In the mizzle of an Edinburgh morning Saltires swirl; chants of ‘yes’ and ‘no’ are flung rhythmically back and forth across the grey streets by impassioned, but good natured crowds ; politicians polish their sound-bites and wave their tartan-trimmed promises. But we, sequestered in a medieval walled town high in the Tuscan hills, are a world away from referendum fever, surely? Wrong. Sitting outside a cafe in the mellow September sun, we are served dainty shortbread with our espressos and San Pellegrino by the kilt-clad owner. We’re not hallucinating, we’re in Barga, population ten thousand, twinned with East Lothian and dubbed ‘the most Scottish town in Italy’ -- though who knows what competition there is for that title. In the corner of the bar, a group of locals are gathered round the small TV, transfixed by the ongoing drama in what, for many, is a country with which they have strong roots.
Browsing the narrow, shady streets of this quintessentially Tuscan town, surrounded by olive groves and chestnut forests, we’ve not only heard Scottish accents, but seen photos of the Celtic football team in the window of a florist and an advert offering bagpipe lessons on a notice board outside the town hall.
The Scottish/Barga link dates back to around the mid nineteenth century, when rural poverty sent many young Barghesi overseas in search of work. Many ended up in Scotland labouring as forestry workers on estates like those of the Duke of Argyle. Others opened ice-cream parlours or fish and chip shops. Over the years, a steady ebb and flow of families between the two countries ensured the ties remained strong.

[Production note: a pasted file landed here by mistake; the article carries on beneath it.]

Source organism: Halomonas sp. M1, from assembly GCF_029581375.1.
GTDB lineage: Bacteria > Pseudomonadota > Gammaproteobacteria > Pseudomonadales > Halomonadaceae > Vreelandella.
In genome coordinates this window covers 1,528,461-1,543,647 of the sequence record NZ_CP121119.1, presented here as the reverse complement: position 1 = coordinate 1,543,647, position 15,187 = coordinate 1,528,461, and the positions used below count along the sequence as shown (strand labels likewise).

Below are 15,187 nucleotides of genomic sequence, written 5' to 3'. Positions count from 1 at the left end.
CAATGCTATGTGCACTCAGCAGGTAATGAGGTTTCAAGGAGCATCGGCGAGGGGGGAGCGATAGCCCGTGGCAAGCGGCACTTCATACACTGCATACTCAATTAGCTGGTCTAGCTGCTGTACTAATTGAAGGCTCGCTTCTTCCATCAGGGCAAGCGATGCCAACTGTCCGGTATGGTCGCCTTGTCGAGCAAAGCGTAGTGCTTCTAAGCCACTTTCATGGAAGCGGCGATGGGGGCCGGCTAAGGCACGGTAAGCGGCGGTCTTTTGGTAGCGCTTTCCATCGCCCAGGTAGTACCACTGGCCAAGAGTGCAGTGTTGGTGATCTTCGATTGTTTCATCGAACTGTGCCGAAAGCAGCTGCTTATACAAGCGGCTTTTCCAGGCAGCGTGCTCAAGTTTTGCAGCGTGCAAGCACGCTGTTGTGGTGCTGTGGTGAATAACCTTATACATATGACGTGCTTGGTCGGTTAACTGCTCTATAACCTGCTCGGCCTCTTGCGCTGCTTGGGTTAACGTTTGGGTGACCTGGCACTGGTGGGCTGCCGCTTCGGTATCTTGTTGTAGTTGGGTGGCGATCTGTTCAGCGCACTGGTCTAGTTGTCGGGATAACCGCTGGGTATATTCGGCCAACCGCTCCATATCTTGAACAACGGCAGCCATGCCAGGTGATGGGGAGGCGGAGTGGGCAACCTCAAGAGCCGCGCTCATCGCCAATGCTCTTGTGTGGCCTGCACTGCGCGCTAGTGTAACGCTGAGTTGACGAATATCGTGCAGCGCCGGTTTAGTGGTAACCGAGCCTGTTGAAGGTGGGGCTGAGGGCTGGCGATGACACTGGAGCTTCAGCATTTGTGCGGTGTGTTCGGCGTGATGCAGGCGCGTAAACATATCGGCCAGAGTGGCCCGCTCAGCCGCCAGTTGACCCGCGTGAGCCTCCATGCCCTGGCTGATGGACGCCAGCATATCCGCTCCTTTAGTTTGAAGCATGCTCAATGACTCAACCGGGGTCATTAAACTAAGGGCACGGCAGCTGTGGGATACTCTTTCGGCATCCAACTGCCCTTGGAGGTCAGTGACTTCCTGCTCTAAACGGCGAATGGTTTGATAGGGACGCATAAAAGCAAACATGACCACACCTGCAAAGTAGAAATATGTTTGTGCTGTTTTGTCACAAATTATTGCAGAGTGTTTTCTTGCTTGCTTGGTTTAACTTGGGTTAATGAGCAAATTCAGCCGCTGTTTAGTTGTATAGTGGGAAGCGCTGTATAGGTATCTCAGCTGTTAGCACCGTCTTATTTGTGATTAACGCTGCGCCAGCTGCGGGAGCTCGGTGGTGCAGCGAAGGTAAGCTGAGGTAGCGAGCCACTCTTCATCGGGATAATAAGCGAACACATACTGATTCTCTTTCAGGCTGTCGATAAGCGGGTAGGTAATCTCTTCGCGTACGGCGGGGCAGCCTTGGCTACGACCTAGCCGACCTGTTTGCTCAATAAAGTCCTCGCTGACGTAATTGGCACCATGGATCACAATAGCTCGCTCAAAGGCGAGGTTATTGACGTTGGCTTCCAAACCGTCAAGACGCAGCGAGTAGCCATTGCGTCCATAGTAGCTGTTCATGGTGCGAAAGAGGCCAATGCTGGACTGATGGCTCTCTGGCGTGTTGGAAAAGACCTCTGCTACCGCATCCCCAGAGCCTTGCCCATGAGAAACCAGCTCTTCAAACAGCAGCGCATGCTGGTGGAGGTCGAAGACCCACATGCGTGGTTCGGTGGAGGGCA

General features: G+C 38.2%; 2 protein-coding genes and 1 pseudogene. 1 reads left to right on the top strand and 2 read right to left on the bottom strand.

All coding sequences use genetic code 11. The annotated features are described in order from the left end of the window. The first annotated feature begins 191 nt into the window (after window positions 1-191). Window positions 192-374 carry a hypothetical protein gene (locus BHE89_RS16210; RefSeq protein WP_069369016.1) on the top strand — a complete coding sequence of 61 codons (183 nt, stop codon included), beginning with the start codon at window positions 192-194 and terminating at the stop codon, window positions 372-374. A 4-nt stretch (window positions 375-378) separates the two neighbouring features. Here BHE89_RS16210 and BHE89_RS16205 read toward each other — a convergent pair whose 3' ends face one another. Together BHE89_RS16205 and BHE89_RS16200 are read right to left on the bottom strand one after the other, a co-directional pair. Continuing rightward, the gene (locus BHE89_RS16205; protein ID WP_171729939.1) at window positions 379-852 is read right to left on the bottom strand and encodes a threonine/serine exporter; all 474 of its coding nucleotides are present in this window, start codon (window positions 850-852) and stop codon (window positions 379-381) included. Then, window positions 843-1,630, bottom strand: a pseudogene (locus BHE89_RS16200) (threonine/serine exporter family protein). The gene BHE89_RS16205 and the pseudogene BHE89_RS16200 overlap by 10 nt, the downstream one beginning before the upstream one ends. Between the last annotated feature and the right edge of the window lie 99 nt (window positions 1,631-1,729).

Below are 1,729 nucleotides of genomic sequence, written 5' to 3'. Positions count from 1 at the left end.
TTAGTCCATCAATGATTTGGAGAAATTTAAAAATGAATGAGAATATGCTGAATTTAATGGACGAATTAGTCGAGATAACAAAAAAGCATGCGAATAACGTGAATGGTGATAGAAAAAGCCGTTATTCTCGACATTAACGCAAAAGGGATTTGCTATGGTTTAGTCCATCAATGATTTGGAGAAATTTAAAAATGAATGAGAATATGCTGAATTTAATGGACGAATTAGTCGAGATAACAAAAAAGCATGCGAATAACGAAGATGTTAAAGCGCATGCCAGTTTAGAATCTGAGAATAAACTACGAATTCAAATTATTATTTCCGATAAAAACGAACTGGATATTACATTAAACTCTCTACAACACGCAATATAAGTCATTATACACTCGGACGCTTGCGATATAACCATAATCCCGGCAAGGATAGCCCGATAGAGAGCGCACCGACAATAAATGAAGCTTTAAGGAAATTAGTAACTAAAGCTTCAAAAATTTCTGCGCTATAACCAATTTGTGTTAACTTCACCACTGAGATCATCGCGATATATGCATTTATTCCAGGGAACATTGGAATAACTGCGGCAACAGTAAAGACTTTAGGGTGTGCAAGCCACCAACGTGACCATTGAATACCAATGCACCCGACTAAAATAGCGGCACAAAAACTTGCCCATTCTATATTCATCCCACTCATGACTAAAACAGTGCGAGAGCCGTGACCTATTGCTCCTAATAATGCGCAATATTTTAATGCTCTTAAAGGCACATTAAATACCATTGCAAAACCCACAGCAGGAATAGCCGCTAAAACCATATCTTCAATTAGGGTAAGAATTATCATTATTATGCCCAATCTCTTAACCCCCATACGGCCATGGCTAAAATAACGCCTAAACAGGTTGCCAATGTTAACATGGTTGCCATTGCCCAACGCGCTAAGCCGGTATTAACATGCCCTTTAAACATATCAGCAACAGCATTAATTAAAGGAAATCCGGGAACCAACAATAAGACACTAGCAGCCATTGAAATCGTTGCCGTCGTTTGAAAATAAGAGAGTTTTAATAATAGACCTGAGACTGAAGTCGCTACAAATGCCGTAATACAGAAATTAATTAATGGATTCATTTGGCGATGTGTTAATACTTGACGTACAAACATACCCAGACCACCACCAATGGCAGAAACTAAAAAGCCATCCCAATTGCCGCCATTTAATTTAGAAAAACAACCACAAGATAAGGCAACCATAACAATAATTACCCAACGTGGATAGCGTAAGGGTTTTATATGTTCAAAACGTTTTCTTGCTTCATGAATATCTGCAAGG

In one of the town’s art galleries, we get chatting to Maggie, a recent émigré from Dundee whose ancestors were amongst the first to leave Barga. She tells us that had we visited a few weeks earlier, we could have participated in one of the most celebrated examples of this link. The ‘sagra’, or communal meal, is a common feature of Italian rural culture: several hundred people will congregate in the open air, often in a vineyard or farmer’s field, to share in a supper of local produce. In Barga, each August, they hold a celebration known as ‘sagra del pesce e patate’ (fish and chips) in honour of the Scottish connection. Every day over a period of three weeks around five hundred people sit down to this feast. Maggie jokes that deep fried Mars bar does not appear on the menu and the meal is washed down with Chianti rather than Irn Bru!
Appetites sharpened, we decide on a pre-prandial climb to the Duomo. From the highest point in the town we look down across terracotta roofs over a bucolic landscape that those first Barghesi emigrants must have left behind with a mixture of excitement and trepidation. As we walk back down, we are glad we have nothing more onerous to vote on than where to have lunch.